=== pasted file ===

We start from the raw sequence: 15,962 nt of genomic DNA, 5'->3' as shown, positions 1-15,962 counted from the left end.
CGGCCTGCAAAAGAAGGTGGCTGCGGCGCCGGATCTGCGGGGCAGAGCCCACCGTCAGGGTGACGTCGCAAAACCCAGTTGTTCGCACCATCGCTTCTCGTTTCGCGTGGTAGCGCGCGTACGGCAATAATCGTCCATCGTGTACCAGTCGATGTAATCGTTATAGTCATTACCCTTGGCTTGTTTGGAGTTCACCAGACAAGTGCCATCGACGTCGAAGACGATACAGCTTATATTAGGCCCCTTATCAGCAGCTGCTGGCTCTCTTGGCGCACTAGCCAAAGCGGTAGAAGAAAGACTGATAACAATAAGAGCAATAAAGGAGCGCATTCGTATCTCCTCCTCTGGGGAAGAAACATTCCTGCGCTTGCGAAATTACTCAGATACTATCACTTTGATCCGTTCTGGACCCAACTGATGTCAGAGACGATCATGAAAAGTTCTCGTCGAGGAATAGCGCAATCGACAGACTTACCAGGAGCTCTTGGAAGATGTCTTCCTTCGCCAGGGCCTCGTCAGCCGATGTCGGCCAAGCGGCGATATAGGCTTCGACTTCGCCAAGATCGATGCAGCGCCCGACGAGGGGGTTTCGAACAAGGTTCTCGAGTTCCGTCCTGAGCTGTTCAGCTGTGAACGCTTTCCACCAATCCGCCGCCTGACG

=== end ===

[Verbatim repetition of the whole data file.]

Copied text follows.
We start from the raw sequence: 15,962 nt of genomic DNA, 5'->3' as shown, positions 1-15,962 counted from the left end.
CGGCCTGCAAAAGAAGGTGGCTGCGGCGCCGGATCTGCGGGGCAGAGCCCACCGTCAGGGTGACGTCGCAAAACCCAGTTGTTCGCACCATCGCTTCTCGTTTCGCGTGGTAGCGCGCGTACGGCAATAATCGTCCATCGTGTACCAGTCGATGTAATCGTTATAGTCATTACCCTTGGCTTGTTTGGAGTTCACCAGACAAGTGCCATCGACGTCGAAGACGATACAGCTTATATTAGGCCCCTTATCAGCAGCTGCTGGCTCTCTTGGCGCACTAGCCAAAGCGGTAGAAGAAAGACTGATAACAATAAGAGCAATAAAGGAGCGCATTCGTATCTCCTCCTCTGGGGAAGAAACATTCCTGCGCTTGCGAAATTACTCAGATACTATCACTTTGATCCGTTCTGGACCCAACTGATGTCAGAGACGATCATGAAAAGTTCTCGTCGAGGAATAGCGCAATCGACAGACTTACCAGGAGCTCTTGGAAGATGTCTTCCTTCGCCAGGGCCTCGTCAGCCGATGTCGGCCAAGCGGCGATATAGGCTTCGACTTCGCCAAGATCGATGCAGCGCCCGACGAGGGGGTTTCGAACAAGGTTCTCGAGTTCCGTCCTGAGCTGTTCAGCTGTGAACGCTTTCCACCAATCCGCCGCCTGACG